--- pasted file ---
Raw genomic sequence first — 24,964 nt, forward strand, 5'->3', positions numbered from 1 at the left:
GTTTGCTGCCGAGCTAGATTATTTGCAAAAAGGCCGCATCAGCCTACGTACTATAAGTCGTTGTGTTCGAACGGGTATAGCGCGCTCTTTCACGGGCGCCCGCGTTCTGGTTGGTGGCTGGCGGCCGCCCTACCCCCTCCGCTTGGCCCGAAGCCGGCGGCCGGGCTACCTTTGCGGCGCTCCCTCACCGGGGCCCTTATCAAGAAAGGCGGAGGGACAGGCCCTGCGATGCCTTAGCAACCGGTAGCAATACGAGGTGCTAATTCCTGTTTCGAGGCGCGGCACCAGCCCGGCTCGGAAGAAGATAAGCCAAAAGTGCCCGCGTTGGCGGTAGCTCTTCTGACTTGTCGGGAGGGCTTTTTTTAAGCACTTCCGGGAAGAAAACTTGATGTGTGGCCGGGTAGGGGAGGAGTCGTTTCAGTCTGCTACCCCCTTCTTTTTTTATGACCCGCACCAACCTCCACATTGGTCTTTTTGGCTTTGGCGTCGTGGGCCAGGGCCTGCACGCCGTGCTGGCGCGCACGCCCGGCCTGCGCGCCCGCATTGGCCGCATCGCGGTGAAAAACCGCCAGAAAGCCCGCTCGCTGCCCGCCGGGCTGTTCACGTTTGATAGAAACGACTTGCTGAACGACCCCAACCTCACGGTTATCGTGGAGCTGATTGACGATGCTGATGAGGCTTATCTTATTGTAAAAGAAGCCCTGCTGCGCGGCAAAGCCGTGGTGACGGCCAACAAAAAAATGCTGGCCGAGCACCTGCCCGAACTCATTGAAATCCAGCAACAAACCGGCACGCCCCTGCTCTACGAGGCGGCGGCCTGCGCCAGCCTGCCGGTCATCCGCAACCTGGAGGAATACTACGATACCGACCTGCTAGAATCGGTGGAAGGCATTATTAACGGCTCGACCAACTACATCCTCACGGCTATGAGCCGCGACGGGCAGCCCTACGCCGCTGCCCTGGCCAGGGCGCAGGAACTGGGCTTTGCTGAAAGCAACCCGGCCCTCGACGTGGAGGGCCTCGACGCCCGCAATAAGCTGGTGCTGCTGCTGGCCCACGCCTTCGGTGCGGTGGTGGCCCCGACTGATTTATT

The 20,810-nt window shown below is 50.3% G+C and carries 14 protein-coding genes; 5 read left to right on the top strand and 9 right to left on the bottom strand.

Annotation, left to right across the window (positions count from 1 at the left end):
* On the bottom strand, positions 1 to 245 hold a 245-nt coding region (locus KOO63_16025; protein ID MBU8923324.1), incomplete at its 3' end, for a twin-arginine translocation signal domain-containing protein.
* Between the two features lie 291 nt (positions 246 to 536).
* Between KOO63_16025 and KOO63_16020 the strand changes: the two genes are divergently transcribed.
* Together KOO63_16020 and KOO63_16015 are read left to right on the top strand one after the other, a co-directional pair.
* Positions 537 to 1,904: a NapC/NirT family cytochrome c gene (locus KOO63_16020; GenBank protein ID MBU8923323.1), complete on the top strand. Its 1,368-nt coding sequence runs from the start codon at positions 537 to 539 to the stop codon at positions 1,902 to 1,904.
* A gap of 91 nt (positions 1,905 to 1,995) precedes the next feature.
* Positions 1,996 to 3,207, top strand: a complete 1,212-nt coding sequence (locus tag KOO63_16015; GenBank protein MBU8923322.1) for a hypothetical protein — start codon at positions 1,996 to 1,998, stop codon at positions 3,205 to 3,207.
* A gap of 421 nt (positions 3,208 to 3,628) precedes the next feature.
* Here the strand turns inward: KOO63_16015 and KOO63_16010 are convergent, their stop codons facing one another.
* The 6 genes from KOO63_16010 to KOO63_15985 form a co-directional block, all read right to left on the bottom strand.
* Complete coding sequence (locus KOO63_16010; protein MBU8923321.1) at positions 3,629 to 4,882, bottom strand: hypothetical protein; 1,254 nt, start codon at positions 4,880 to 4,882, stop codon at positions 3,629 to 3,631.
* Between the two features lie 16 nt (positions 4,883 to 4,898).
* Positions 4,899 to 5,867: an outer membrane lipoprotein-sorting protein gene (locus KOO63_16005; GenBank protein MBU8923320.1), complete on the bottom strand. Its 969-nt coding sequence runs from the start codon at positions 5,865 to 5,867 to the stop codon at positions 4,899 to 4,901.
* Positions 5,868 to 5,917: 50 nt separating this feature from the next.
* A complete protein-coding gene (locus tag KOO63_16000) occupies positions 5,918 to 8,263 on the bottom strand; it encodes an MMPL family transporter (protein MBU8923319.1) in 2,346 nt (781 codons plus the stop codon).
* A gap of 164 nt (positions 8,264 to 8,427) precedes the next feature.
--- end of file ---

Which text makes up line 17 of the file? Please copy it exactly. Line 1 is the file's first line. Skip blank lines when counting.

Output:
* Positions 4,899 to 5,867: an outer membrane lipoprotein-sorting protein gene (locus KOO63_16005; GenBank protein MBU8923320.1), complete on the bottom strand. Its 969-nt coding sequence runs from the start codon at positions 5,865 to 5,867 to the stop codon at positions 4,899 to 4,901.